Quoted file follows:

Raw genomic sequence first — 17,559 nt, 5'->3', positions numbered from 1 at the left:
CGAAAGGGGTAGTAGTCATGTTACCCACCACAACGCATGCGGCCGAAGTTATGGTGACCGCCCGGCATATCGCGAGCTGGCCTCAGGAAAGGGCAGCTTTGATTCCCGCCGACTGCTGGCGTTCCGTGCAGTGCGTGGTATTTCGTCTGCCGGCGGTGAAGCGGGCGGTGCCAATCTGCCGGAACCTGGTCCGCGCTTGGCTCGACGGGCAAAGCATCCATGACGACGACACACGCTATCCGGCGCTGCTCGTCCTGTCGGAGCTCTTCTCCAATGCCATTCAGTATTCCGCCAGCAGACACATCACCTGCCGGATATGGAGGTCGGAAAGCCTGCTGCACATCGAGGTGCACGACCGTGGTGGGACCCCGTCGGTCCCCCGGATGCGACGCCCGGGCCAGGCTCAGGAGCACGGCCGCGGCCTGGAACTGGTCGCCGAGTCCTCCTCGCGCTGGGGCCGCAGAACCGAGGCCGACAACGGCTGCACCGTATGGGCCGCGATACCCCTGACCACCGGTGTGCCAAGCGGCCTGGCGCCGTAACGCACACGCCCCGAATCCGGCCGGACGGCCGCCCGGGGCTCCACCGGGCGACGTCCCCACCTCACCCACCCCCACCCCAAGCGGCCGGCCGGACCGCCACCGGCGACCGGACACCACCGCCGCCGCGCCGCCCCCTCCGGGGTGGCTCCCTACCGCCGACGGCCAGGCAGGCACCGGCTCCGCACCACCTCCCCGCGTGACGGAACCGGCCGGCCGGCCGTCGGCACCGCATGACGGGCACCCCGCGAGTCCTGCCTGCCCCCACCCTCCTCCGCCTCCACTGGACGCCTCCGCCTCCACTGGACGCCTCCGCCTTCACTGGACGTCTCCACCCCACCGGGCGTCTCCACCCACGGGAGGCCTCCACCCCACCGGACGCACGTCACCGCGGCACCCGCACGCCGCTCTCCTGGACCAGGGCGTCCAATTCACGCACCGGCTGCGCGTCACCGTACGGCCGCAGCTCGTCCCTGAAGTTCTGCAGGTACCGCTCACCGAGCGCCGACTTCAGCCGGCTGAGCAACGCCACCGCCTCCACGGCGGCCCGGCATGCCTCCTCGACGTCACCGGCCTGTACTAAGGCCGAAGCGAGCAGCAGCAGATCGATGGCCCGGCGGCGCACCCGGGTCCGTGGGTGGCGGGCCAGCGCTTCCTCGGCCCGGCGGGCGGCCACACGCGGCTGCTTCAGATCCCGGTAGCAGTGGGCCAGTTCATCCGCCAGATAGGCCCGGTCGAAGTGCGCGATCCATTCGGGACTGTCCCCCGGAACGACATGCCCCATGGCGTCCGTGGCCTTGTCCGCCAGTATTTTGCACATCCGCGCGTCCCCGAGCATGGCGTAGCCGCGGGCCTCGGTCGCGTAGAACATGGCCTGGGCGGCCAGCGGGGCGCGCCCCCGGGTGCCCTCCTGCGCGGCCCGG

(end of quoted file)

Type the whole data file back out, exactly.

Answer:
Raw genomic sequence first — 17,559 nt, 5'->3', positions numbered from 1 at the left:
CGAAAGGGGTAGTAGTCATGTTACCCACCACAACGCATGCGGCCGAAGTTATGGTGACCGCCCGGCATATCGCGAGCTGGCCTCAGGAAAGGGCAGCTTTGATTCCCGCCGACTGCTGGCGTTCCGTGCAGTGCGTGGTATTTCGTCTGCCGGCGGTGAAGCGGGCGGTGCCAATCTGCCGGAACCTGGTCCGCGCTTGGCTCGACGGGCAAAGCATCCATGACGACGACACACGCTATCCGGCGCTGCTCGTCCTGTCGGAGCTCTTCTCCAATGCCATTCAGTATTCCGCCAGCAGACACATCACCTGCCGGATATGGAGGTCGGAAAGCCTGCTGCACATCGAGGTGCACGACCGTGGTGGGACCCCGTCGGTCCCCCGGATGCGACGCCCGGGCCAGGCTCAGGAGCACGGCCGCGGCCTGGAACTGGTCGCCGAGTCCTCCTCGCGCTGGGGCCGCAGAACCGAGGCCGACAACGGCTGCACCGTATGGGCCGCGATACCCCTGACCACCGGTGTGCCAAGCGGCCTGGCGCCGTAACGCACACGCCCCGAATCCGGCCGGACGGCCGCCCGGGGCTCCACCGGGCGACGTCCCCACCTCACCCACCCCCACCCCAAGCGGCCGGCCGGACCGCCACCGGCGACCGGACACCACCGCCGCCGCGCCGCCCCCTCCGGGGTGGCTCCCTACCGCCGACGGCCAGGCAGGCACCGGCTCCGCACCACCTCCCCGCGTGACGGAACCGGCCGGCCGGCCGTCGGCACCGCATGACGGGCACCCCGCGAGTCCTGCCTGCCCCCACCCTCCTCCGCCTCCACTGGACGCCTCCGCCTCCACTGGACGCCTCCGCCTTCACTGGACGTCTCCACCCCACCGGGCGTCTCCACCCACGGGAGGCCTCCACCCCACCGGACGCACGTCACCGCGGCACCCGCACGCCGCTCTCCTGGACCAGGGCGTCCAATTCACGCACCGGCTGCGCGTCACCGTACGGCCGCAGCTCGTCCCTGAAGTTCTGCAGGTACCGCTCACCGAGCGCCGACTTCAGCCGGCTGAGCAACGCCACCGCCTCCACGGCGGCCCGGCATGCCTCCTCGACGTCACCGGCCTGTACTAAGGCCGAAGCGAGCAGCAGCAGATCGATGGCCCGGCGGCGCACCCGGGTCCGTGGGTGGCGGGCCAGCGCTTCCTCGGCCCGGCGGGCGGCCACACGCGGCTGCTTCAGATCCCGGTAGCAGTGGGCCAGTTCATCCGCCAGATAGGCCCGGTCGAAGTGCGCGATCCATTCGGGACTGTCCCCCGGAACGACATGCCCCATGGCGTCCGTGGCCTTGTCCGCCAGTATTTTGCACATCCGCGCGTCCCCGAGCATGGCGTAGCCGCGGGCCTCGGTCGCGTAGAACATGGCCTGGGCGGCCAGCGGGGCGCGCCCCCGGGTGCCCTCCTGCGCGGCCCGG